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Health February 2015

Rainbow Kitchen

Think Outside the Can...Or Plastic Bag...Or Styrofoam Tray...

By Allison St. Claire

BPA basically tricks your fat cells into taking in more fat – and can also trick your pancreas into producing more insulin than necessary, which can lead to Type 2 diabetes. A women's lifetime risk of breast cancer is directly linked to her lifetime exposure to estrogen – both natural and synthetic.

It’s that time of year when our fruit bowls and refrigerator drawers that overflow with fresh and nutritious goodies in the growing season are looking pretty skimpy and lonely right now. So we tend to head to the cupboards at meal time.

Go take a census there now. How many cans of food do you have versus bottles? How many pre-made mixes instead of staples like flour and sugar, baking soda and powder, salt, pepper and individual spices? Dried beans and legumes versus processed canned ones?

Alas, there’s more than just food in many of those cans. In the nutrition camp, I was appalled to open a can of kidney beans recently without having read the ingredients label. They had added sugar. The fancy, multi-colored label on the front didn’t indicate anything but beans inside. I wanted beans. I expected beans. I didn’t want any extra sugar. But there it was.

But I harp on non-nutritional ingredients all the time. Let’s look today at what else may be lurking in that can or plastic bottle besides food or drink – there’s also likely to be bisphenol-A, otherwise known as BPA. It’s been in the news a lot the past few years as knowledgeable consumers are demanding its removal, or are switching to glass and BPA-free cans and bottles.

It’s been known for a long time that hormone-mimicking chemicals wreak havoc on development and cause cancer. BPA has always known to be estrogenic. In fact, it was originally synthesized in 1936 as an estrogen replacement therapy, but since the 1940s it has been used primarily as a hardening agent in the manufacture of polycarbonate plastic. Polycarbonate plastic may be clear or colored and typically marked with a number 7 on the bottom.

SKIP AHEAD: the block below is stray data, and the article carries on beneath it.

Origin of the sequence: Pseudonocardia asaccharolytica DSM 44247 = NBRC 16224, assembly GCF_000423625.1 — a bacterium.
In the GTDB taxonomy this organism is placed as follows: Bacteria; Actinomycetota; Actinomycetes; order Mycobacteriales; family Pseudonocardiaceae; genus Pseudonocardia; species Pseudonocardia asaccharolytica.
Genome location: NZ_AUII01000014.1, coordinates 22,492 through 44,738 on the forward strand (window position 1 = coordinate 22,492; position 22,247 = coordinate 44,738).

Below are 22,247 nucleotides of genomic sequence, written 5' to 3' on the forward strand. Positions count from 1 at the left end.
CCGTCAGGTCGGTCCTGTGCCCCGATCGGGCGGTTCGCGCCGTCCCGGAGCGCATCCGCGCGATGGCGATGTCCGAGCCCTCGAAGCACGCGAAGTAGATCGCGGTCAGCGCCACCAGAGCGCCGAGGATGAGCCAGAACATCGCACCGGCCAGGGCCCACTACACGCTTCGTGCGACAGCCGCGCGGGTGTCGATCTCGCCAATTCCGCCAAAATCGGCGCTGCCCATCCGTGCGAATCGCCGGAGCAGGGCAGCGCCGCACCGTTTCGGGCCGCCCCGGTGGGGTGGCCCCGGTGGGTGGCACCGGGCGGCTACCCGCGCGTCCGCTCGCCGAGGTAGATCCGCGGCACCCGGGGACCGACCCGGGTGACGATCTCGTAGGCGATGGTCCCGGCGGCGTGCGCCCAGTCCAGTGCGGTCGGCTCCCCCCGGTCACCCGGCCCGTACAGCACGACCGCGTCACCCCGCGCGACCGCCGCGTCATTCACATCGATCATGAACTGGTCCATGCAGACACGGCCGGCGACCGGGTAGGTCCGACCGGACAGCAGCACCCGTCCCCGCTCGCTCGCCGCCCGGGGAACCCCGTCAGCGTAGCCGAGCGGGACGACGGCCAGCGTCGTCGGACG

BPA can be found in the epoxy resin coating in the interior of modern metal food and aluminum soda cans, and in many other products, including the large polycarbonate water bottles that many water services deliver to homes and offices. More than 90 percent of Americans have detectable BPA in their urine. A study published in The Journal of the American Medical Association has found that high levels of urinary BPA are associated with an increased risk of childhood obesity. According to the study, BPA basically tricks your fat cells into taking in more fat – and can also trick your pancreas into producing more insulin than necessary, which can lead to Type 2 diabetes. A women's lifetime risk of breast cancer is directly linked to her lifetime exposure to estrogen – both natural and synthetic.

Containers with BPA should never be microwaved, used to store heated liquids or foods, or washed in hot water (either by hand or in much hotter dishwashers). Ditto those ubiquitous polystyrene containers (erroneously often called “styrofoam,” which is building insulation). The jury is still out as to how much styrene migrates into our bodies, but it is definitely not food that mother earth can absorb or recognize as compostable; wildlife has died off by the thousands from ingesting or getting trapped in the tons of plastic we humans thoughtlessly toss away.

 

Some Easy Suggestions

  • Polycarbonate plastics may be durable, but they can break down at high temperatures, increasing the possibility of BPA leaching into food. Instead, use glass or ceramic dishes for microwaving food.
  • As a general rule, try to store food in glass containers. If you use plastic food containers to store food, avoid using them for acidic foods.
  • Wash plastic containers by hand in warm, soapy water. High temperatures in dishwashers can also cause plastics to break down.
  • For portable water bottles, opt for BPA-free stainless steel, though most new recyclable plastic water bottles do not contain BPA. Plastic bottles that contain BPA are usually marked with a No. 7 recycling code on the bottom.
  • Avoid using old and scratched plastic food containers and bottles.

And finally, returning to the nutrition camp, see how many of those pre-made mixes and processed foods you could easily make yourself from the basic ingredients you already have on hand. They’re bound to be much better for you (no added chemicals, artificial flavorings, incomprehensible additives, etc.), and definitely much cheaper!
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Allison St. Claire loves to dream about, study, grow, play with, prepare and ultimately enjoy eating great food.

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